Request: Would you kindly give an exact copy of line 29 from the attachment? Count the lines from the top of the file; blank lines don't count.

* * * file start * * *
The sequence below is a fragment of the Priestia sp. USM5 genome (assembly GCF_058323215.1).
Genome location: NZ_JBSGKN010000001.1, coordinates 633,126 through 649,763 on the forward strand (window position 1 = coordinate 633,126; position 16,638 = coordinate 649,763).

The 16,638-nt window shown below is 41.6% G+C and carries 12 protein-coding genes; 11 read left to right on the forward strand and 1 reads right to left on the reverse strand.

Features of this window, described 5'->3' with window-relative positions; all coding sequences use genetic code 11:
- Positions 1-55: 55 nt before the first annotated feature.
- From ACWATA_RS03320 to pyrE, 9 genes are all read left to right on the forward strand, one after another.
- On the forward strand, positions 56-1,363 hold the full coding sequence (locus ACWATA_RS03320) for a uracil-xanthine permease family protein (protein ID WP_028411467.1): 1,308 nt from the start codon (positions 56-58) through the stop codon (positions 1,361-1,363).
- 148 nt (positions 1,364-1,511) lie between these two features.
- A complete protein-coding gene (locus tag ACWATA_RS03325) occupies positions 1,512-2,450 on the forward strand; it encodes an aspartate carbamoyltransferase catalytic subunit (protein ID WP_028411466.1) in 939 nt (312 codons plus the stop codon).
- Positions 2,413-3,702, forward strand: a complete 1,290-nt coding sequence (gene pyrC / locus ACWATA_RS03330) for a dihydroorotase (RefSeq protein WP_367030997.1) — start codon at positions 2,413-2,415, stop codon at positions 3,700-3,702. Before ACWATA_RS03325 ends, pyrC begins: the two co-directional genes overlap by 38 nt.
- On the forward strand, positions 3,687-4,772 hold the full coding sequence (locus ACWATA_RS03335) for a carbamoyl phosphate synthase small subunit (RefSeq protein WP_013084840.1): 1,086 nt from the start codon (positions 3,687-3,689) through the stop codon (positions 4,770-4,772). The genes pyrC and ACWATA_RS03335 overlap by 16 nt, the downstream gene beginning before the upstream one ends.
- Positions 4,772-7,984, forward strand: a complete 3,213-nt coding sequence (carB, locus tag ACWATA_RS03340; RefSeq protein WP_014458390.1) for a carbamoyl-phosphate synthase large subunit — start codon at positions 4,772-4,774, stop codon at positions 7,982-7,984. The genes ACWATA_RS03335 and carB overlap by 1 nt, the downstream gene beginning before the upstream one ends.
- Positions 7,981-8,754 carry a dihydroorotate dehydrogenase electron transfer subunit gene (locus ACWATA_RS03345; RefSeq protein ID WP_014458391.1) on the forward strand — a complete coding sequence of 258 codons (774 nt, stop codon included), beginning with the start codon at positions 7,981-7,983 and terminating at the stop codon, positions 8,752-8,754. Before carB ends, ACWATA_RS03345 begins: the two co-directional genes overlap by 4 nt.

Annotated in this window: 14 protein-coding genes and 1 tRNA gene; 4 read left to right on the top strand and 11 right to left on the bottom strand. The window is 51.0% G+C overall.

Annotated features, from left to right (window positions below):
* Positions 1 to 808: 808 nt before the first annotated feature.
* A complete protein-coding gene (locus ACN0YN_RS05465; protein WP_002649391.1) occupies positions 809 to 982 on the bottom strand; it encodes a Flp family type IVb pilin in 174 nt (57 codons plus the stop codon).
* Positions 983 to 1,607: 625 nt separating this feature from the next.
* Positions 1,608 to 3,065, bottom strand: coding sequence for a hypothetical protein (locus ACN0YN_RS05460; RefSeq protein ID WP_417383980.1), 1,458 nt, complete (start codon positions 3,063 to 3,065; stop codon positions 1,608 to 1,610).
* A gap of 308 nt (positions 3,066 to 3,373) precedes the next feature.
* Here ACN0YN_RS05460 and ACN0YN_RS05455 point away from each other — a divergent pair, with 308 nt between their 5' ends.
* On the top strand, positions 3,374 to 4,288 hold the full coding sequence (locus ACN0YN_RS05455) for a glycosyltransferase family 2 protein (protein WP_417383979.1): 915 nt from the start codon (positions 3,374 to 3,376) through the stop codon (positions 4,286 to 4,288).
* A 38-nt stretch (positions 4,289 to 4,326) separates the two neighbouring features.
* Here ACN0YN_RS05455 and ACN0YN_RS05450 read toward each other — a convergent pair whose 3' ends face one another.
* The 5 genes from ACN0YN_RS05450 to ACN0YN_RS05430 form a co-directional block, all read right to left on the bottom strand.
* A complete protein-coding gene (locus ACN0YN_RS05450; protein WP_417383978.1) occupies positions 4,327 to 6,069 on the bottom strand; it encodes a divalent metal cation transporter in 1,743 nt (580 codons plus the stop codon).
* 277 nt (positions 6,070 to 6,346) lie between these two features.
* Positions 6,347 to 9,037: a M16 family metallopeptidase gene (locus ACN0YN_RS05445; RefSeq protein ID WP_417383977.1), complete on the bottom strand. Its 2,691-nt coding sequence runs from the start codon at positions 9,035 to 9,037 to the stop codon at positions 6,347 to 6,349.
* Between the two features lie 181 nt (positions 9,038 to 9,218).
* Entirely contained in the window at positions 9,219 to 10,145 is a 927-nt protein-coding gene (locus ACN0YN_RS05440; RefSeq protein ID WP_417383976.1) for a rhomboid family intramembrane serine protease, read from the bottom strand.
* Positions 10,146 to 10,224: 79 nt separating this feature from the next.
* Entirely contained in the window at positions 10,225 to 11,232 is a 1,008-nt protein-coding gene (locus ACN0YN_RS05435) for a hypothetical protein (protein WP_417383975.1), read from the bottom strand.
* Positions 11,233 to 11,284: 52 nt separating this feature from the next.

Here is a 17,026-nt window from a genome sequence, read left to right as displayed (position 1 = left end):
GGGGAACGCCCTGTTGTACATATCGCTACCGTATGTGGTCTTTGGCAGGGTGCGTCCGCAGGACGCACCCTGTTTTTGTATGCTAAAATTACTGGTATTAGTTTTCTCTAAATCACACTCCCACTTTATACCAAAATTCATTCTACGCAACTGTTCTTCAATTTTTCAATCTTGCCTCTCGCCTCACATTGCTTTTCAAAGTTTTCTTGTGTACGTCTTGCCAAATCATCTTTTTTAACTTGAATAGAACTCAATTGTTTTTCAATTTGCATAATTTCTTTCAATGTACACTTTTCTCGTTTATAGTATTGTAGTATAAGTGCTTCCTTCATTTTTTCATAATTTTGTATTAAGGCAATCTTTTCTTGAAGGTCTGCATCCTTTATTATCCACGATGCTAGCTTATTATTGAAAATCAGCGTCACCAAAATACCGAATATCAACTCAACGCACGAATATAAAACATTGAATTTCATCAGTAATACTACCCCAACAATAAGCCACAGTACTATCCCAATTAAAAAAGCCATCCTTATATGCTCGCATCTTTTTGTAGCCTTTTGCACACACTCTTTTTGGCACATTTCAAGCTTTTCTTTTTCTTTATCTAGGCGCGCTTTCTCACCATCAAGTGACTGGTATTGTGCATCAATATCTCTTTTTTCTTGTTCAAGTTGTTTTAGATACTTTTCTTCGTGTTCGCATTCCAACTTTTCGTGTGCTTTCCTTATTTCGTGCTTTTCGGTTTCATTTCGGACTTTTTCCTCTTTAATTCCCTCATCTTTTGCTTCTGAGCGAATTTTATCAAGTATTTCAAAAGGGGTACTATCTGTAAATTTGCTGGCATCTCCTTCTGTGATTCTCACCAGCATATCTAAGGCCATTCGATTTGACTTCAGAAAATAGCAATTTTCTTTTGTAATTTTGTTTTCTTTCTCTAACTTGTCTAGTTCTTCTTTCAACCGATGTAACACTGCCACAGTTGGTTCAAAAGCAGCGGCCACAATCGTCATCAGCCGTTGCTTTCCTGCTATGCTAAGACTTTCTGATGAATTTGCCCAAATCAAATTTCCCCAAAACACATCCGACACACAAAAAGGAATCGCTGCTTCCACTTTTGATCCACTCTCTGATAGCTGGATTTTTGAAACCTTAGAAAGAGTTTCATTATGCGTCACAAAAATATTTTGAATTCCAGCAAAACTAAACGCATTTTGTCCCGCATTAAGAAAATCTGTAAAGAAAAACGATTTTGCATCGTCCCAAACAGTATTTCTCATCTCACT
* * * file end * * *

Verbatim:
* Between the two features lie 181 nt (positions 9,038 to 9,218).